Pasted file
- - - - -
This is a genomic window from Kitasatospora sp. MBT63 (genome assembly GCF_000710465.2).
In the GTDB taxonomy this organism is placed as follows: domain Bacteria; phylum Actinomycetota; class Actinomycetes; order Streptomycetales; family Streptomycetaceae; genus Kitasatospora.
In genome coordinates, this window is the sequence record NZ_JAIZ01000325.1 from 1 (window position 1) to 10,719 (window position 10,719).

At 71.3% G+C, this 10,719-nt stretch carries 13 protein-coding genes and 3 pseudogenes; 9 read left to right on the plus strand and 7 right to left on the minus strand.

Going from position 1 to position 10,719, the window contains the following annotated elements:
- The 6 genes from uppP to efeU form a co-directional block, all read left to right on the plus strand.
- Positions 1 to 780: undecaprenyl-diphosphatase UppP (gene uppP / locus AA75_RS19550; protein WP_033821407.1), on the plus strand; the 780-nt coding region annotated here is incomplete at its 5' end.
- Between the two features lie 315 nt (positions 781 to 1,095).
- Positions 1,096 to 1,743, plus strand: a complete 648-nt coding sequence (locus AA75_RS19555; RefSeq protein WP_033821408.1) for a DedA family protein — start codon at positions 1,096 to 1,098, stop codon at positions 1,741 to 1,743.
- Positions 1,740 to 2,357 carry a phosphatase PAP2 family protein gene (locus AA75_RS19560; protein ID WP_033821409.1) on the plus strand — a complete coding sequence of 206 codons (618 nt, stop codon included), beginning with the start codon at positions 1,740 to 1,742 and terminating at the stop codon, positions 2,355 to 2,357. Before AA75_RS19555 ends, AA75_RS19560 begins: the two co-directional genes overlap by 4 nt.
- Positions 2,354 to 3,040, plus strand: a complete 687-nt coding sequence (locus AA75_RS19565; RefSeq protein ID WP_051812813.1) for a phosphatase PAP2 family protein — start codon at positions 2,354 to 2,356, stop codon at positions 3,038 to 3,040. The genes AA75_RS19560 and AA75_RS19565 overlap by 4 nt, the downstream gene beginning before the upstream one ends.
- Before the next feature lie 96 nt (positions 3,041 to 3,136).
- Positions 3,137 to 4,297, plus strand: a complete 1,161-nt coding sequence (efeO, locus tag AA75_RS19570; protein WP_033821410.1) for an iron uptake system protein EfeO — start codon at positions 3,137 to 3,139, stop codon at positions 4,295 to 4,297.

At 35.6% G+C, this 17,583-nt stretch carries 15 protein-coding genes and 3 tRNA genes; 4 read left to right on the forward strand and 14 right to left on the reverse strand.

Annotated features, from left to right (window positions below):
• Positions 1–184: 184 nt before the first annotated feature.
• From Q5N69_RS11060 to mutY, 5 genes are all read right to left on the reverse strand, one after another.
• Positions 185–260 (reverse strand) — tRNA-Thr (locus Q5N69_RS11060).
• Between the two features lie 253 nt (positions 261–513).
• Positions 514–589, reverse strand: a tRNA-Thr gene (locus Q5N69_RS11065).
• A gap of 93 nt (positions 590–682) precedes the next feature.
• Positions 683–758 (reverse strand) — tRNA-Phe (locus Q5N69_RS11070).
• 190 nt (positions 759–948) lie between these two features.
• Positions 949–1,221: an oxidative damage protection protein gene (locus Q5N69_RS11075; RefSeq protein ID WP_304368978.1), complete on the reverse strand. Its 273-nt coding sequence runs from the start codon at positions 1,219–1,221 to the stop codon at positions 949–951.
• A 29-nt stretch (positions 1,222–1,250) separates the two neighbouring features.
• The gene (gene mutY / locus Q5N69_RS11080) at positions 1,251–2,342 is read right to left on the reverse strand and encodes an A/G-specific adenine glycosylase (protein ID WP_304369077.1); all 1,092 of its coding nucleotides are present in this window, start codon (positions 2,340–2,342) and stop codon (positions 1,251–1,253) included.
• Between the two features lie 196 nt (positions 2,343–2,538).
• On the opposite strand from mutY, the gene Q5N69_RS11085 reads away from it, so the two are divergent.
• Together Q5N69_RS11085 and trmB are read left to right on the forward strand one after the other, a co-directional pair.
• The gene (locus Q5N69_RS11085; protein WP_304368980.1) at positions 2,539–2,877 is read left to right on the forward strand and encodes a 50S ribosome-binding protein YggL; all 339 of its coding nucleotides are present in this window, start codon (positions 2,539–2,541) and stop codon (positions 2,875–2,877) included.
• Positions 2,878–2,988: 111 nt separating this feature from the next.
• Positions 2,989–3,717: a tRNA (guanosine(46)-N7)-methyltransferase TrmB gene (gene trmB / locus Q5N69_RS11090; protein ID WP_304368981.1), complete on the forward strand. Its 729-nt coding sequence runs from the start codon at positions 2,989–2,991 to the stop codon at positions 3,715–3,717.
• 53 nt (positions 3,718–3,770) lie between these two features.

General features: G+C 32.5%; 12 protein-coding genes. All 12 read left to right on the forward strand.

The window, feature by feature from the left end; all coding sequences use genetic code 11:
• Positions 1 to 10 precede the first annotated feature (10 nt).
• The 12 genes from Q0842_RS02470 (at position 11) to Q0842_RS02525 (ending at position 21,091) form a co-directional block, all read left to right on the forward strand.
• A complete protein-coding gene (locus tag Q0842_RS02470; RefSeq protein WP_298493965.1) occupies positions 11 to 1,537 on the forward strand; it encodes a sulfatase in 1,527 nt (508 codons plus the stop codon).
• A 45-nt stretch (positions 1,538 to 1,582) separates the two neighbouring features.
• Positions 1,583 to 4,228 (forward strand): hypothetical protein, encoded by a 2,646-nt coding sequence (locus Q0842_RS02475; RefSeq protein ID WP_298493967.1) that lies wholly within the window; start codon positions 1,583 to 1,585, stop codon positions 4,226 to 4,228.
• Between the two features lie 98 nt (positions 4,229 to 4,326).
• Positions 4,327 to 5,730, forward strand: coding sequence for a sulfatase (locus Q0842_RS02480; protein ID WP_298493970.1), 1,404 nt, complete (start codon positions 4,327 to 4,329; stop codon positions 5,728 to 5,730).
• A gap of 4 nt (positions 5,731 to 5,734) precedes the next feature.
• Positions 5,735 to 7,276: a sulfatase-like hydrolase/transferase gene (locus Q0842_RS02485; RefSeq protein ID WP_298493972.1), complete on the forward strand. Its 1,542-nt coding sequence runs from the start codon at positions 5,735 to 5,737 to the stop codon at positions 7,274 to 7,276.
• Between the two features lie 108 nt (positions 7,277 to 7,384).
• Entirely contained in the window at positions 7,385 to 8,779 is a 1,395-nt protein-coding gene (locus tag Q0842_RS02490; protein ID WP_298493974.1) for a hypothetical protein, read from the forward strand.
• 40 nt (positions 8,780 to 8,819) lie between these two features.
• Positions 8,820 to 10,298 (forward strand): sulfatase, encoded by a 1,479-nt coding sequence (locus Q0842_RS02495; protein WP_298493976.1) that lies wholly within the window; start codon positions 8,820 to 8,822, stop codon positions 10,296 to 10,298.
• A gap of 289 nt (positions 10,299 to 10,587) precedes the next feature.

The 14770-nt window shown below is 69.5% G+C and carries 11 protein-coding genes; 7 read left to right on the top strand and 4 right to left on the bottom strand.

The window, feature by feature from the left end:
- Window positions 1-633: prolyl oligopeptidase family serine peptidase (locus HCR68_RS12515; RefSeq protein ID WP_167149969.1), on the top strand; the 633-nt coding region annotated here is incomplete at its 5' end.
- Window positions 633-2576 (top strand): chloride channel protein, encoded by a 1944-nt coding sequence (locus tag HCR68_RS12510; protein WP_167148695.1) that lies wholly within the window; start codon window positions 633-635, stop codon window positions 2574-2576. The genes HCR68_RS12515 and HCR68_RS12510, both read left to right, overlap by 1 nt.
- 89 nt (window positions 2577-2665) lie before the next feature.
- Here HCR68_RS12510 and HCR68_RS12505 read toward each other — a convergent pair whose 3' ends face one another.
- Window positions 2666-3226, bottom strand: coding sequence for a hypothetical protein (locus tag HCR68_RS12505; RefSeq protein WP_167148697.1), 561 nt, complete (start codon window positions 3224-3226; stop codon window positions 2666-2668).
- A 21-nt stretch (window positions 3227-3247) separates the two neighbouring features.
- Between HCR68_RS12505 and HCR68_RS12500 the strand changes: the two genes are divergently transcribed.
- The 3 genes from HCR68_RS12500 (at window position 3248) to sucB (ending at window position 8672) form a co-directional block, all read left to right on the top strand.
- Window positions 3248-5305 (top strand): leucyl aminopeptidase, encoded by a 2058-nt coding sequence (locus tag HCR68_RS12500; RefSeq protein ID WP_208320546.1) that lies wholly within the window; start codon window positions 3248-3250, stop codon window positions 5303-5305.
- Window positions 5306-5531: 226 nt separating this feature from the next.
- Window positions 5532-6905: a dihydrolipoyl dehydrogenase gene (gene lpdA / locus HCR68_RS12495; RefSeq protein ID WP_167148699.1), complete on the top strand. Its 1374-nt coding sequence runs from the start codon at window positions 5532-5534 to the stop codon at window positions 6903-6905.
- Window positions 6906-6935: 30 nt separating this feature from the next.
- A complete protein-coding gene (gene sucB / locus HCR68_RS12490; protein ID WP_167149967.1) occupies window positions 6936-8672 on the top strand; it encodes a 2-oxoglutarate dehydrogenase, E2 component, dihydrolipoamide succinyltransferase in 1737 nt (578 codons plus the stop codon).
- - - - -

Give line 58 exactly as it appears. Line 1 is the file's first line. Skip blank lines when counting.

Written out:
- Between HCR68_RS12505 and HCR68_RS12500 the strand changes: the two genes are divergently transcribed.